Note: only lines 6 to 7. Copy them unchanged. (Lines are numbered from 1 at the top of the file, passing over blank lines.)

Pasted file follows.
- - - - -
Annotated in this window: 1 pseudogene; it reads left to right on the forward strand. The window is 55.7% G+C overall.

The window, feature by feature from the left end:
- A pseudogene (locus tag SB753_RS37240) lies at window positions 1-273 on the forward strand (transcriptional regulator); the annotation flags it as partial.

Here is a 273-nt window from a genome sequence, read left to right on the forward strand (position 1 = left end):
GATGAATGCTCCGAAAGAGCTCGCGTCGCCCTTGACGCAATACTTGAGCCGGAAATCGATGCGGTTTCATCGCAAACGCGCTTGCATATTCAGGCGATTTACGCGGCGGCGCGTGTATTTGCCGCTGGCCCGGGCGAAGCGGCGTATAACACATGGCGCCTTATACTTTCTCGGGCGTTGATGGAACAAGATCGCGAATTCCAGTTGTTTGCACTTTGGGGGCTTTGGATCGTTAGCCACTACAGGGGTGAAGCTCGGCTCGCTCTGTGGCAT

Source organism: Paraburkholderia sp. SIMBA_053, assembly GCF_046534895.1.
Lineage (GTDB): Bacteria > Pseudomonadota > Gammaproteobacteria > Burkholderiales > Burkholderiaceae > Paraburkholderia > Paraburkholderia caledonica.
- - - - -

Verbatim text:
Source organism: Paraburkholderia sp. SIMBA_053, assembly GCF_046534895.1.
Lineage (GTDB): Bacteria > Pseudomonadota > Gammaproteobacteria > Burkholderiales > Burkholderiaceae > Paraburkholderia > Paraburkholderia caledonica.